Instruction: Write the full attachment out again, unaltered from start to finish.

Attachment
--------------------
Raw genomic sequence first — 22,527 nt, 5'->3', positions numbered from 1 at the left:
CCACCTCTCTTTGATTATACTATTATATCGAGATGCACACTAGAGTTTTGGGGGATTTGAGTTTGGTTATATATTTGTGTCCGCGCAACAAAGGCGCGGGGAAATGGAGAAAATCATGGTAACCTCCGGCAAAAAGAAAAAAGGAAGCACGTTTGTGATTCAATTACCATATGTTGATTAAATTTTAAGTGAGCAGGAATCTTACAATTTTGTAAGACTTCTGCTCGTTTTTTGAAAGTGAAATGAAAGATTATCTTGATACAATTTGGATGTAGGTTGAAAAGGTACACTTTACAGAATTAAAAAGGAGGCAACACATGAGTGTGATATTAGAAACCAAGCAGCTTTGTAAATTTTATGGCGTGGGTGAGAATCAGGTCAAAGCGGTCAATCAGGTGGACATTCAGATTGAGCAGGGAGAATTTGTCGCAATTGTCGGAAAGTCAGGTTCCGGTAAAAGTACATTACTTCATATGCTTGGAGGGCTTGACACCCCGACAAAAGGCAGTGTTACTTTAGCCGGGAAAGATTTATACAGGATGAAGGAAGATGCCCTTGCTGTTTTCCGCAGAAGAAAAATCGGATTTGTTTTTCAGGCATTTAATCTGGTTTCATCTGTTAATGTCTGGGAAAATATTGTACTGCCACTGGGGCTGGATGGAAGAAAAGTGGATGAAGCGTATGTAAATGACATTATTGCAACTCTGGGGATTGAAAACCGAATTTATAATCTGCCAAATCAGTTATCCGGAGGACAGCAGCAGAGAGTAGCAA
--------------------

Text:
Raw genomic sequence first — 22,527 nt, 5'->3', positions numbered from 1 at the left:
CCACCTCTCTTTGATTATACTATTATATCGAGATGCACACTAGAGTTTTGGGGGATTTGAGTTTGGTTATATATTTGTGTCCGCGCAACAAAGGCGCGGGGAAATGGAGAAAATCATGGTAACCTCCGGCAAAAAGAAAAAAGGAAGCACGTTTGTGATTCAATTACCATATGTTGATTAAATTTTAAGTGAGCAGGAATCTTACAATTTTGTAAGACTTCTGCTCGTTTTTTGAAAGTGAAATGAAAGATTATCTTGATACAATTTGGATGTAGGTTGAAAAGGTACACTTTACAGAATTAAAAAGGAGGCAACACATGAGTGTGATATTAGAAACCAAGCAGCTTTGTAAATTTTATGGCGTGGGTGAGAATCAGGTCAAAGCGGTCAATCAGGTGGACATTCAGATTGAGCAGGGAGAATTTGTCGCAATTGTCGGAAAGTCAGGTTCCGGTAAAAGTACATTACTTCATATGCTTGGAGGGCTTGACACCCCGACAAAAGGCAGTGTTACTTTAGCCGGGAAAGATTTATACAGGATGAAGGAAGATGCCCTTGCTGTTTTCCGCAGAAGAAAAATCGGATTTGTTTTTCAGGCATTTAATCTGGTTTCATCTGTTAATGTCTGGGAAAATATTGTACTGCCACTGGGGCTGGATGGAAGAAAAGTGGATGAAGCGTATGTAAATGACATTATTGCAACTCTGGGGATTGAAAACCGAATTTATAATCTGCCAAATCAGTTATCCGGAGGACAGCAGCAGAGAGTAGCAA